White rage boiled over into open violence in the spring and summer of 1919, what became known as the Red Summer. Helping to fuel the violence, the U.S. Army had allowed returning soldiers to keep their personal weapons – rifles and pistols. The specter of interracial sex topped a list of white grievances, but the sight of Black men wearing U.S. military uniforms (mostly Army, some Navy, but no Marines, who had remained lily-white) incensed many white racists. And many of these Black veterans were in no mood to return to shuffling their feet and mouthing “Yassuh” and “Nosuh,” stepping off sidewalks or doffing their hats for white people who had not fought for their country.

Angry white people gather at the 29th Street Beach, Chicago. 27 July 1919.

As the year wore on, the violence grew more intense. When a Jenkins County, Georgia deputy sheriff shot an unarmed Black man, the victim’s son, a returned Army veteran, shot and killed the deputy and wounded a policeman, and then beat him to death. An enraged white mob sought but could not find the shooter, and lynched two of his brothers and his best friend instead. The mob burned three Black Masonic ledges and seven Black churches.

In May, over a thousand white U.S. Navy sailors rampaged through the black neighborhoods of Charleston, South Carolina after a group of five sailors claimed they had been cheated in a game of pool by a Black man. They attacked and beat random Black people, destroyed city streetcars and ransacked Black-owned businesses. Six Black people were killed before Marines restored order; two white sailors were later court-martialed and given dishonorable discharges.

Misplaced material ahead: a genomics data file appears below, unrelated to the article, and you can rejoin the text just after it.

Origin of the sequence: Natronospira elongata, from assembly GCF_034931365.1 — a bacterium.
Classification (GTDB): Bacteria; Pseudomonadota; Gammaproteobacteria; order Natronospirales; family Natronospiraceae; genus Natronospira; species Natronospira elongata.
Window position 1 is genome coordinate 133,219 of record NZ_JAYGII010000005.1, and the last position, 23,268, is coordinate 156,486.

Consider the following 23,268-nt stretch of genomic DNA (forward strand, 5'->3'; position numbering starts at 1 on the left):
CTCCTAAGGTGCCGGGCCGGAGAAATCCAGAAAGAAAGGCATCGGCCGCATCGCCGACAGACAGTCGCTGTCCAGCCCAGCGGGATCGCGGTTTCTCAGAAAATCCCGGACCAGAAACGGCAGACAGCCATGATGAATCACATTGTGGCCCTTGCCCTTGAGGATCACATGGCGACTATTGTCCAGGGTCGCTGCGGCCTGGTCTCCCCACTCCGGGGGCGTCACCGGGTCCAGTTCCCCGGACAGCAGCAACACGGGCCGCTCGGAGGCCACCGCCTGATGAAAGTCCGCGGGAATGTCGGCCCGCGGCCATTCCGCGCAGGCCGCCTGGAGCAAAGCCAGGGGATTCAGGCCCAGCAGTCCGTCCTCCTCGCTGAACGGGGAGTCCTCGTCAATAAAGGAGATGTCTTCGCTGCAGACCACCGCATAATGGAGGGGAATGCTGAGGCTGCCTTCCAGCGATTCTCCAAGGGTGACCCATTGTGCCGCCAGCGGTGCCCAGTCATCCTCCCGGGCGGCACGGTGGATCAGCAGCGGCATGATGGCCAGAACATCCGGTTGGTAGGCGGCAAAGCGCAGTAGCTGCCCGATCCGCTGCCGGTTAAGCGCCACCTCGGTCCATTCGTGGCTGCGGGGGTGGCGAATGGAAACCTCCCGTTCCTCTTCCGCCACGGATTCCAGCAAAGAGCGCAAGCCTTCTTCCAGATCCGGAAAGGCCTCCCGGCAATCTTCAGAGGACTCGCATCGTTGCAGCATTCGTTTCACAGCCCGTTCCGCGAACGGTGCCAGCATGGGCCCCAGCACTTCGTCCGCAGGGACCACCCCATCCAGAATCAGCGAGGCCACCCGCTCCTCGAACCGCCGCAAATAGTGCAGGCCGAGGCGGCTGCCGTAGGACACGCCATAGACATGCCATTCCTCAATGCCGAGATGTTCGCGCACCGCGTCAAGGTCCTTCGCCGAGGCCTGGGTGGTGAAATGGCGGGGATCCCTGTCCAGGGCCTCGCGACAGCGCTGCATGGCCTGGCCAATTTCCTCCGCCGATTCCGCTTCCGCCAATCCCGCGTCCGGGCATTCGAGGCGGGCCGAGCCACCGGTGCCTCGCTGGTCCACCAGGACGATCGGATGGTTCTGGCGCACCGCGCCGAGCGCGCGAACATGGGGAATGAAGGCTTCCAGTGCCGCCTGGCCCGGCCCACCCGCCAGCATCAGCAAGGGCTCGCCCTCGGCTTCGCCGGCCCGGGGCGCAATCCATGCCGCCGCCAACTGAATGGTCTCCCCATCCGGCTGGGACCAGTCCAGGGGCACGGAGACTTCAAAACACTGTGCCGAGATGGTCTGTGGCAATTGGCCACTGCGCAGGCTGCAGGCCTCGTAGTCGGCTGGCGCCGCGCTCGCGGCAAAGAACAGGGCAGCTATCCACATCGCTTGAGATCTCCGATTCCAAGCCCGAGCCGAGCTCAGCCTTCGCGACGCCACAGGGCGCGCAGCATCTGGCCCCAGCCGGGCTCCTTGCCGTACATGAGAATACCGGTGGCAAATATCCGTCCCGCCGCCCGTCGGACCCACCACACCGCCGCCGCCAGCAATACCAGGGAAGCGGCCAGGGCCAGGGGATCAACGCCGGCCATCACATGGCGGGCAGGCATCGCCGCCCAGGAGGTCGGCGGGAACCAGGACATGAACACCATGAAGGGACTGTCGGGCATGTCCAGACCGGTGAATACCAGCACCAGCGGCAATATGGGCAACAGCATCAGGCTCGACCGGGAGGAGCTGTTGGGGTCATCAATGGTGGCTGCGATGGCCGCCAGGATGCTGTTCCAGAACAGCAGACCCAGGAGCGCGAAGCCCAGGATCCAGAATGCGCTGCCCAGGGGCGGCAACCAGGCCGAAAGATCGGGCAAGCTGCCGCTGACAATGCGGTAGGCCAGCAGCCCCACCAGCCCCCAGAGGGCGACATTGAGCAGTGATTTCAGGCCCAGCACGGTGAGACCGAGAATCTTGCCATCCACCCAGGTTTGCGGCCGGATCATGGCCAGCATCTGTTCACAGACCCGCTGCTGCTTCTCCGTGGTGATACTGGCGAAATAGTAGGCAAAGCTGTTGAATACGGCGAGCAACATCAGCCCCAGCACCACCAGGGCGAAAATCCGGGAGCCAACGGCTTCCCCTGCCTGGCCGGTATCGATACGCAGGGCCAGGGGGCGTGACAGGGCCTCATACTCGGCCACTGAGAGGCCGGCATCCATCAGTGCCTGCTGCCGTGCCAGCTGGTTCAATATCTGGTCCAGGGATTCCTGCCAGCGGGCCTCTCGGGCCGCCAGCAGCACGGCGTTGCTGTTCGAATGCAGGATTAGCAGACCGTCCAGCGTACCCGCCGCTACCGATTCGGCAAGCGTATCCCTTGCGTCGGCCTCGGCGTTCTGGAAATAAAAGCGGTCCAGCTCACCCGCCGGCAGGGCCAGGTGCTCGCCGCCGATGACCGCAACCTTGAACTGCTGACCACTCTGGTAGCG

Early July saw white mobs attack Black people in Longview, Texas and Indianapolis, Indiana. In Bisbee, Arizona, white police engaged in a brief firefight with Black troopers of the 10th Cavalry; their white commander, Col. Frederick S. Snyder, accused the police of seeking excuses to murder his men and refused to allow any to face serious punishment.

He alone, who owns the youth, gains the future. - some failed painter.
Chicago, July 1919. These children have sacked and burned this Black-owned home.